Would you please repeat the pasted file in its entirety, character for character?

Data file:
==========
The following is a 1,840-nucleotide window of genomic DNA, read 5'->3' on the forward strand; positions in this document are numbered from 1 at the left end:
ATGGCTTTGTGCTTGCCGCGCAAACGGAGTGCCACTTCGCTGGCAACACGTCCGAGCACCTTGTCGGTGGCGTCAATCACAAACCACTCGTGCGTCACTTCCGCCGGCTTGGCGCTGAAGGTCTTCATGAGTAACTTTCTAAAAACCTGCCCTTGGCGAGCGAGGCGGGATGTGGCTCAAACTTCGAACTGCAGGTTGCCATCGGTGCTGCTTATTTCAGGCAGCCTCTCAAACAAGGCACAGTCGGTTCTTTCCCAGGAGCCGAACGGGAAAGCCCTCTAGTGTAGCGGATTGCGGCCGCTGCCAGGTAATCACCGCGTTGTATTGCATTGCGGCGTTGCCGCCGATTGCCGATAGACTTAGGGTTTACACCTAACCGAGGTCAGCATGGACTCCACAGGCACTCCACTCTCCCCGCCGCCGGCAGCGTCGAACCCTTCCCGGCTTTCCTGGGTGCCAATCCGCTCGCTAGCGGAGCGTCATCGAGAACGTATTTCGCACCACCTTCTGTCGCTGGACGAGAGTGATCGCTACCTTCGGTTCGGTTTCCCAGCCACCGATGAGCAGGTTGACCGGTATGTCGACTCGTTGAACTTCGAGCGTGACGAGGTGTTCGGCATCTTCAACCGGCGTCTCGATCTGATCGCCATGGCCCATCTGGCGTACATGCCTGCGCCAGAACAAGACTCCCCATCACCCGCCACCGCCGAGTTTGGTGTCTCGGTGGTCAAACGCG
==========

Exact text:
The following is a 1,840-nucleotide window of genomic DNA, read 5'->3' on the forward strand; positions in this document are numbered from 1 at the left end:
ATGGCTTTGTGCTTGCCGCGCAAACGGAGTGCCACTTCGCTGGCAACACGTCCGAGCACCTTGTCGGTGGCGTCAATCACAAACCACTCGTGCGTCACTTCCGCCGGCTTGGCGCTGAAGGTCTTCATGAGTAACTTTCTAAAAACCTGCCCTTGGCGAGCGAGGCGGGATGTGGCTCAAACTTCGAACTGCAGGTTGCCATCGGTGCTGCTTATTTCAGGCAGCCTCTCAAACAAGGCACAGTCGGTTCTTTCCCAGGAGCCGAACGGGAAAGCCCTCTAGTGTAGCGGATTGCGGCCGCTGCCAGGTAATCACCGCGTTGTATTGCATTGCGGCGTTGCCGCCGATTGCCGATAGACTTAGGGTTTACACCTAACCGAGGTCAGCATGGACTCCACAGGCACTCCACTCTCCCCGCCGCCGGCAGCGTCGAACCCTTCCCGGCTTTCCTGGGTGCCAATCCGCTCGCTAGCGGAGCGTCATCGAGAACGTATTTCGCACCACCTTCTGTCGCTGGACGAGAGTGATCGCTACCTTCGGTTCGGTTTCCCAGCCACCGATGAGCAGGTTGACCGGTATGTCGACTCGTTGAACTTCGAGCGTGACGAGGTGTTCGGCATCTTCAACCGGCGTCTCGATCTGATCGCCATGGCCCATCTGGCGTACATGCCTGCGCCAGAACAAGACTCCCCATCACCCGCCACCGCCGAGTTTGGTGTCTCGGTGGTCAAACGCG